04 August, 2009

Fugitive Dyes

Perhaps it is worth mentioning, on the question of fugitive colours, that whereas the transitory nature of the colour appears to modern eyes in the twentieth century as a distinct drawback, in more primitive societies dyeing with a substantive dye was no more arduous than washing, and the cloth would from time to time simply be re-dipped, especially prior to a festival or some other special occasion.
Ann Hecht, The Art of the Loom: Weaving, Spinning and Dyeing Across the World (New York: Rizzoli, 1989) pages 22, 23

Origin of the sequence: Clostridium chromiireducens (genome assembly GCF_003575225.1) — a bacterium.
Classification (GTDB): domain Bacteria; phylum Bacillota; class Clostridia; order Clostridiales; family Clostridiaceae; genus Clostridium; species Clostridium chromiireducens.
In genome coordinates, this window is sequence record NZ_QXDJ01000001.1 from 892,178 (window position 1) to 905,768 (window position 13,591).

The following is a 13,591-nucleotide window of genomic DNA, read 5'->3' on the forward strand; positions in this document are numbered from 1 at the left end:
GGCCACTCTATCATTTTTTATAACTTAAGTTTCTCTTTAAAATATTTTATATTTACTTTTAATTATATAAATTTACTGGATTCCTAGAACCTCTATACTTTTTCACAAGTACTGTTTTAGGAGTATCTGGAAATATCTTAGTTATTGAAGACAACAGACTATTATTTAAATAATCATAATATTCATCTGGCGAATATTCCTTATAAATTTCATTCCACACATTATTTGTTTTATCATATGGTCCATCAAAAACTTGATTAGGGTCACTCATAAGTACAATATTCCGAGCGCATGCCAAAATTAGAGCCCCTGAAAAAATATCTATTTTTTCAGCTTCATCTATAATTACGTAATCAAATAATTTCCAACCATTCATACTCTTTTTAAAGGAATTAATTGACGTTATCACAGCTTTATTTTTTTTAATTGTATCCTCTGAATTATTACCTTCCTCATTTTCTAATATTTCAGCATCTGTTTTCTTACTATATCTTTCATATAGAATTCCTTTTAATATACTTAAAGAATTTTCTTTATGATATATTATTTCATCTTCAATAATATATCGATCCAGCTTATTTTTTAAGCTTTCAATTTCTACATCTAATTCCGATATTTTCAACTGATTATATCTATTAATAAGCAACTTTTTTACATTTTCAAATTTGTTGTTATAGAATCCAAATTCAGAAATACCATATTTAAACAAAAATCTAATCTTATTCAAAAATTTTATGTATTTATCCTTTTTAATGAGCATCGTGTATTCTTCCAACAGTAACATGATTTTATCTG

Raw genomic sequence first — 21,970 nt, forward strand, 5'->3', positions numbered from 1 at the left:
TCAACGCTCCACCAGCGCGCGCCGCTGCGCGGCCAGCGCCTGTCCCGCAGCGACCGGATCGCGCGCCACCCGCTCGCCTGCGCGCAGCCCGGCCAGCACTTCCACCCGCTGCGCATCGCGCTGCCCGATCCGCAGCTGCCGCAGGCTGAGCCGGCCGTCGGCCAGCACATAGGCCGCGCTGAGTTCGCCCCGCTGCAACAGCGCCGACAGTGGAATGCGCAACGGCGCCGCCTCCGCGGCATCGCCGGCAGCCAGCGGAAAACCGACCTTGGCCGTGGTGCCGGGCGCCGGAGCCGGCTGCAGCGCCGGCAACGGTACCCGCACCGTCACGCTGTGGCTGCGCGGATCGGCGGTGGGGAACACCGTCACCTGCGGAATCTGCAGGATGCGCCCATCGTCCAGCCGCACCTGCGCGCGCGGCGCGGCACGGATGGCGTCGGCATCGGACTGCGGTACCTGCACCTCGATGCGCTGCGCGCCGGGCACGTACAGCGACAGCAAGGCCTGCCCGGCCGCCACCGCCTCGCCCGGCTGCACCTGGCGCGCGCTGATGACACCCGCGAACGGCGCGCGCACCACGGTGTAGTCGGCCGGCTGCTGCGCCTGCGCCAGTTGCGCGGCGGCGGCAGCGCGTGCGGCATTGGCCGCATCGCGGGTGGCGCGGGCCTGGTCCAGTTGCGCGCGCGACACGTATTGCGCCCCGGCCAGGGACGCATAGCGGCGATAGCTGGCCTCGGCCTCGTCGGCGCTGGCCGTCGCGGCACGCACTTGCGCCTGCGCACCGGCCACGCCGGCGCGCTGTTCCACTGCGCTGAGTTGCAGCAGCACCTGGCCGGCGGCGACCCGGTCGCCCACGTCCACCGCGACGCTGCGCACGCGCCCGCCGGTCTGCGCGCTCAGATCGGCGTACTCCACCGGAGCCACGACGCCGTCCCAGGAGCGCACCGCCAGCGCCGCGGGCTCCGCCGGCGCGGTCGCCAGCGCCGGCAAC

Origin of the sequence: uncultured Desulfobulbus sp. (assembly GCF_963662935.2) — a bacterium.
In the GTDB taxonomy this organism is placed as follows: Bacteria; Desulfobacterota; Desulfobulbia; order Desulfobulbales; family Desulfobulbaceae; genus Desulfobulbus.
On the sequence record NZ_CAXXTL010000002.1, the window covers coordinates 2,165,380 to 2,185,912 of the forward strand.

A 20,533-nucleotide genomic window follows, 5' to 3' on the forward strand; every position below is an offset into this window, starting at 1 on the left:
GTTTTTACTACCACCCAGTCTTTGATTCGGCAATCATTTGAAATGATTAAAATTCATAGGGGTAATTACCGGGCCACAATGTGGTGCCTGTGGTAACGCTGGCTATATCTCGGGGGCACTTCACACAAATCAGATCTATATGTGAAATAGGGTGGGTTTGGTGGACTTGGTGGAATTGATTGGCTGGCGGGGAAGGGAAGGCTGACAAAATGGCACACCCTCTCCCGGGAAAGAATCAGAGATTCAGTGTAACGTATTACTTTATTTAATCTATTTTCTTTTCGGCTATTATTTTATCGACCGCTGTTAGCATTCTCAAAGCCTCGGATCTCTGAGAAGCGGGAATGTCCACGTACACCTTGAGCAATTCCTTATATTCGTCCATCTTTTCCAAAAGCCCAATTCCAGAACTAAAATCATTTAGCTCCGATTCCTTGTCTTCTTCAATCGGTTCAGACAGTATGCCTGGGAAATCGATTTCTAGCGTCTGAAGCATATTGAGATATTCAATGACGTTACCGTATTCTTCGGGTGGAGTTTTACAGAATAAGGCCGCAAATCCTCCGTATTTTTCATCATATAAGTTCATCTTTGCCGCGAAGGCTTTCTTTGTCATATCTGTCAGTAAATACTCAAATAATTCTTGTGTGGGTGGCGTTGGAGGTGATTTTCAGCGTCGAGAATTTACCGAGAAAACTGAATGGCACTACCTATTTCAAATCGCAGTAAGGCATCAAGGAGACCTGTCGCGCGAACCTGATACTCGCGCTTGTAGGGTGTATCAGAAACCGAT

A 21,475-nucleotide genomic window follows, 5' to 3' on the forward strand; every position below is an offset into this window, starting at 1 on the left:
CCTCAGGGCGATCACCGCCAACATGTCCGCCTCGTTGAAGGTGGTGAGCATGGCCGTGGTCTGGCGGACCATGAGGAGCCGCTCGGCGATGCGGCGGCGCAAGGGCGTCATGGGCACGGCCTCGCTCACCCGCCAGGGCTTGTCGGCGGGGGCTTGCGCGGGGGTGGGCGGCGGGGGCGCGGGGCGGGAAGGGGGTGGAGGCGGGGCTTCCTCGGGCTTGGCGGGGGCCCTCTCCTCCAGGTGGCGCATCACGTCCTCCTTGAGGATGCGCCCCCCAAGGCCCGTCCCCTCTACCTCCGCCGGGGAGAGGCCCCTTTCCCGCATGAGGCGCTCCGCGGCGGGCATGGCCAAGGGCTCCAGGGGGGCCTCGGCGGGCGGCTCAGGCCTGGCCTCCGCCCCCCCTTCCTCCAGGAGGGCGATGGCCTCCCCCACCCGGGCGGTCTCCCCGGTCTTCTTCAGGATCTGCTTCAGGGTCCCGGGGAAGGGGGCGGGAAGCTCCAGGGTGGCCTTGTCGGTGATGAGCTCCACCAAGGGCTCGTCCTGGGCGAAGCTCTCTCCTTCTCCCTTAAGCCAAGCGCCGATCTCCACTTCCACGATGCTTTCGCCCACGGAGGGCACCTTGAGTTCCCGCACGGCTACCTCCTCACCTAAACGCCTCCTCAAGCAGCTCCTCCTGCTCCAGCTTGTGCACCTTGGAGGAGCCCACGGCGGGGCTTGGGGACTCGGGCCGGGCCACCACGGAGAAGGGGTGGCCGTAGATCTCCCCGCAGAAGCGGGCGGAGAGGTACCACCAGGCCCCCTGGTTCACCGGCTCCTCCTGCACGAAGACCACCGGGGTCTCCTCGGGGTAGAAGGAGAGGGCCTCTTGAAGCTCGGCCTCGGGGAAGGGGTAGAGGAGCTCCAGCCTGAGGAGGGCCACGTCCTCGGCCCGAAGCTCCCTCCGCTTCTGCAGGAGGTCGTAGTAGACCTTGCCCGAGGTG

Well, no, I didn't re-dip my cloth to celebrate B.C. day yesterday, thank you for asking, but that does sound like a fun way to get in the holiday mood.

We worry about colours running in the wash and wrecking the load of laundry. We sew seams in our clothes with thread that takes dye differently than the cloth, and if the dye gradually leached out of the cloth the thread would no longer match. It's interesting to think how previous cultures didn't have a problem with fading colour.

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